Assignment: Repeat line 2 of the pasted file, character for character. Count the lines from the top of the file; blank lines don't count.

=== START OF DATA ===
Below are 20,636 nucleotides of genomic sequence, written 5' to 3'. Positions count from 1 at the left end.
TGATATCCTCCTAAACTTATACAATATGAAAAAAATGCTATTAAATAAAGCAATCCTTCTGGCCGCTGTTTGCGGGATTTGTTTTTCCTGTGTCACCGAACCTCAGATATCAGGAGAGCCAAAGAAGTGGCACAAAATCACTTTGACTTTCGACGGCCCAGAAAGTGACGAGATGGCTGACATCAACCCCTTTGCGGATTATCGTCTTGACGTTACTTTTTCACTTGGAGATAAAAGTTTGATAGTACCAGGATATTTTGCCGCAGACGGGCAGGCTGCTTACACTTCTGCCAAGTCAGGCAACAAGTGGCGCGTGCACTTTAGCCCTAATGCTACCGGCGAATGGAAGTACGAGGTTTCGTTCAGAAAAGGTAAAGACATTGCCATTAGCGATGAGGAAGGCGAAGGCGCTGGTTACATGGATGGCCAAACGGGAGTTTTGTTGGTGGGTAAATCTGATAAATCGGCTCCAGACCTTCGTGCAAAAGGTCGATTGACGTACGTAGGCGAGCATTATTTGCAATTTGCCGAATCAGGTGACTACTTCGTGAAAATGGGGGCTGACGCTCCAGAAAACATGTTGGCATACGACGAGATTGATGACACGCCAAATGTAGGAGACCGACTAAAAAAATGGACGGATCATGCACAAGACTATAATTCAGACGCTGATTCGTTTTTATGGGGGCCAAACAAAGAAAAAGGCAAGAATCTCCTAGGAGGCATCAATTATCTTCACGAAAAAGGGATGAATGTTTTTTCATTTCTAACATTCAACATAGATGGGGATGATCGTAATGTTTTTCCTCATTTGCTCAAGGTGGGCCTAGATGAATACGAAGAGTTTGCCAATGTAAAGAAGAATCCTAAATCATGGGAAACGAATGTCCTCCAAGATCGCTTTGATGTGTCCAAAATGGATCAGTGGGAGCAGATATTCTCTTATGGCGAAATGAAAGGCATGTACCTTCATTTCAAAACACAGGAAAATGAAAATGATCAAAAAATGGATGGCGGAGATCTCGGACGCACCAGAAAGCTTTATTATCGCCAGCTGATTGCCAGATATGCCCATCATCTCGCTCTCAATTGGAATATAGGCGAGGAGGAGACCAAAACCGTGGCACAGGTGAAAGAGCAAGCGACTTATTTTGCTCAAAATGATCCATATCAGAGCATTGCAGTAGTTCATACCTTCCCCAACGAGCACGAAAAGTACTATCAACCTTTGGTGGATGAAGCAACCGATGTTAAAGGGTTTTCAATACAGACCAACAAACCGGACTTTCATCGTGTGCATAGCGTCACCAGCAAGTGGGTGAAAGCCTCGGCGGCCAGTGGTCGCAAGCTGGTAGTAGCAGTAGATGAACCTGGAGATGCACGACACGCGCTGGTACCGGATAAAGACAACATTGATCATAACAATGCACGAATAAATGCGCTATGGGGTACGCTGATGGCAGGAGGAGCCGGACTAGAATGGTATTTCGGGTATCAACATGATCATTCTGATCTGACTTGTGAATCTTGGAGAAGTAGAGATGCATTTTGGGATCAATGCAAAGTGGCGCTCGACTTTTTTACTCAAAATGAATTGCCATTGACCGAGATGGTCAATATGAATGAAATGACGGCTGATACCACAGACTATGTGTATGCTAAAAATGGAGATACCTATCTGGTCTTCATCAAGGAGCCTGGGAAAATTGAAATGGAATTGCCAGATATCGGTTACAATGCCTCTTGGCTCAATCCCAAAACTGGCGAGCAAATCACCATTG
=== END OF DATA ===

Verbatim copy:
TGATATCCTCCTAAACTTATACAATATGAAAAAAATGCTATTAAATAAAGCAATCCTTCTGGCCGCTGTTTGCGGGATTTGTTTTTCCTGTGTCACCGAACCTCAGATATCAGGAGAGCCAAAGAAGTGGCACAAAATCACTTTGACTTTCGACGGCCCAGAAAGTGACGAGATGGCTGACATCAACCCCTTTGCGGATTATCGTCTTGACGTTACTTTTTCACTTGGAGATAAAAGTTTGATAGTACCAGGATATTTTGCCGCAGACGGGCAGGCTGCTTACACTTCTGCCAAGTCAGGCAACAAGTGGCGCGTGCACTTTAGCCCTAATGCTACCGGCGAATGGAAGTACGAGGTTTCGTTCAGAAAAGGTAAAGACATTGCCATTAGCGATGAGGAAGGCGAAGGCGCTGGTTACATGGATGGCCAAACGGGAGTTTTGTTGGTGGGTAAATCTGATAAATCGGCTCCAGACCTTCGTGCAAAAGGTCGATTGACGTACGTAGGCGAGCATTATTTGCAATTTGCCGAATCAGGTGACTACTTCGTGAAAATGGGGGCTGACGCTCCAGAAAACATGTTGGCATACGACGAGATTGATGACACGCCAAATGTAGGAGACCGACTAAAAAAATGGACGGATCATGCACAAGACTATAATTCAGACGCTGATTCGTTTTTATGGGGGCCAAACAAAGAAAAAGGCAAGAATCTCCTAGGAGGCATCAATTATCTTCACGAAAAAGGGATGAATGTTTTTTCATTTCTAACATTCAACATAGATGGGGATGATCGTAATGTTTTTCCTCATTTGCTCAAGGTGGGCCTAGATGAATACGAAGAGTTTGCCAATGTAAAGAAGAATCCTAAATCATGGGAAACGAATGTCCTCCAAGATCGCTTTGATGTGTCCAAAATGGATCAGTGGGAGCAGATATTCTCTTATGGCGAAATGAAAGGCATGTACCTTCATTTCAAAACACAGGAAAATGAAAATGATCAAAAAATGGATGGCGGAGATCTCGGACGCACCAGAAAGCTTTATTATCGCCAGCTGATTGCCAGATATGCCCATCATCTCGCTCTCAATTGGAATATAGGCGAGGAGGAGACCAAAACCGTGGCACAGGTGAAAGAGCAAGCGACTTATTTTGCTCAAAATGATCCATATCAGAGCATTGCAGTAGTTCATACCTTCCCCAACGAGCACGAAAAGTACTATCAACCTTTGGTGGATGAAGCAACCGATGTTAAAGGGTTTTCAATACAGACCAACAAACCGGACTTTCATCGTGTGCATAGCGTCACCAGCAAGTGGGTGAAAGCCTCGGCGGCCAGTGGTCGCAAGCTGGTAGTAGCAGTAGATGAACCTGGAGATGCACGACACGCGCTGGTACCGGATAAAGACAACATTGATCATAACAATGCACGAATAAATGCGCTATGGGGTACGCTGATGGCAGGAGGAGCCGGACTAGAATGGTATTTCGGGTATCAACATGATCATTCTGATCTGACTTGTGAATCTTGGAGAAGTAGAGATGCATTTTGGGATCAATGCAAAGTGGCGCTCGACTTTTTTACTCAAAATGAATTGCCATTGACCGAGATGGTCAATATGAATGAAATGACGGCTGATACCACAGACTATGTGTATGCTAAAAATGGAGATACCTATCTGGTCTTCATCAAGGAGCCTGGGAAAATTGAAATGGAATTGCCAGATATCGGTTACAATGCCTCTTGGCTCAATCCCAAAACTGGCGAGCAAATCACCATTG